Scott Whitfield

Speaking of Love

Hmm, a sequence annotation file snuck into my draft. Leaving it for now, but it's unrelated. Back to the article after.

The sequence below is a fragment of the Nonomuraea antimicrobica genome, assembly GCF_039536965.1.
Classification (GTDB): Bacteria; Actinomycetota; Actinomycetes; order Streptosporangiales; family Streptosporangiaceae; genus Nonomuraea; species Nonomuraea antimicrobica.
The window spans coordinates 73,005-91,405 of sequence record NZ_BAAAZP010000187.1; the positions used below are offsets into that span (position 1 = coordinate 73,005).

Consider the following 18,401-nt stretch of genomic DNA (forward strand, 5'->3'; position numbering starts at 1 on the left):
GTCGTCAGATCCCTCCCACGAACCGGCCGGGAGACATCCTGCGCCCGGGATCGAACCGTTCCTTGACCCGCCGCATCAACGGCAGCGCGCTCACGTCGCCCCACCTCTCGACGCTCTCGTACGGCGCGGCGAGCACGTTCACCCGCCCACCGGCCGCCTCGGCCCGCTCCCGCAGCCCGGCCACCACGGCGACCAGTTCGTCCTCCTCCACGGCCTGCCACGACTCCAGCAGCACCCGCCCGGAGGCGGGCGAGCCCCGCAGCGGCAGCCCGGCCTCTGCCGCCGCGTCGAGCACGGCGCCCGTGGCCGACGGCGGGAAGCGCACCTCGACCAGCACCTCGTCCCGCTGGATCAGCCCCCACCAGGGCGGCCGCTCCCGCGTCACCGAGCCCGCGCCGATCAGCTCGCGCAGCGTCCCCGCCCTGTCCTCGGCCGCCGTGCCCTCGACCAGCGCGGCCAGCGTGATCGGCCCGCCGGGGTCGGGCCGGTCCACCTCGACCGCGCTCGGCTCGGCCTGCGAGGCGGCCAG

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Trombonist/composer/arranger and bandleader Scott Whitfield has sung on a few of his earlier albums, but on this occasion he dives in head first, concentrating as much on vocals as his trombone playing. This session, which concentrates on songs popular in the 1930s and 1940s, has a strong cast of instrumentalists, including guests Bucky Pizzarelli, Marvin Stamm, Scott Robinson (heard on the rarely featured bass sax), plus Whitfield, his rhythm section and the Manhattan Vocal Project (the leader plus three instrumentalists, all of whom double on Four Freshmen-like harmony vocals). But Whitfield just isn't a strong enough vocalist to devote an entire CD to singing, which makes it difficult to hear this release all the way through in one sitting. His originals on this date are also less memorable than those heard on his earlier Summit recordings, though his arrangements of familiar standards are enjoyable. The vocal highlights feature Cheryl Bentyne, especially her adept handling of Bill Evans' "Adagio in Pearl" (a vocal treatment of "Bill's Hit Tune"), though she is hampered a bit by Whitfield trying to keep up with her vocally. This isn't a bad release, but as many singing jazz instrumentalists have realized over the years, unless you are an outstanding vocalist, it is best to take only occasional turns at the mic.

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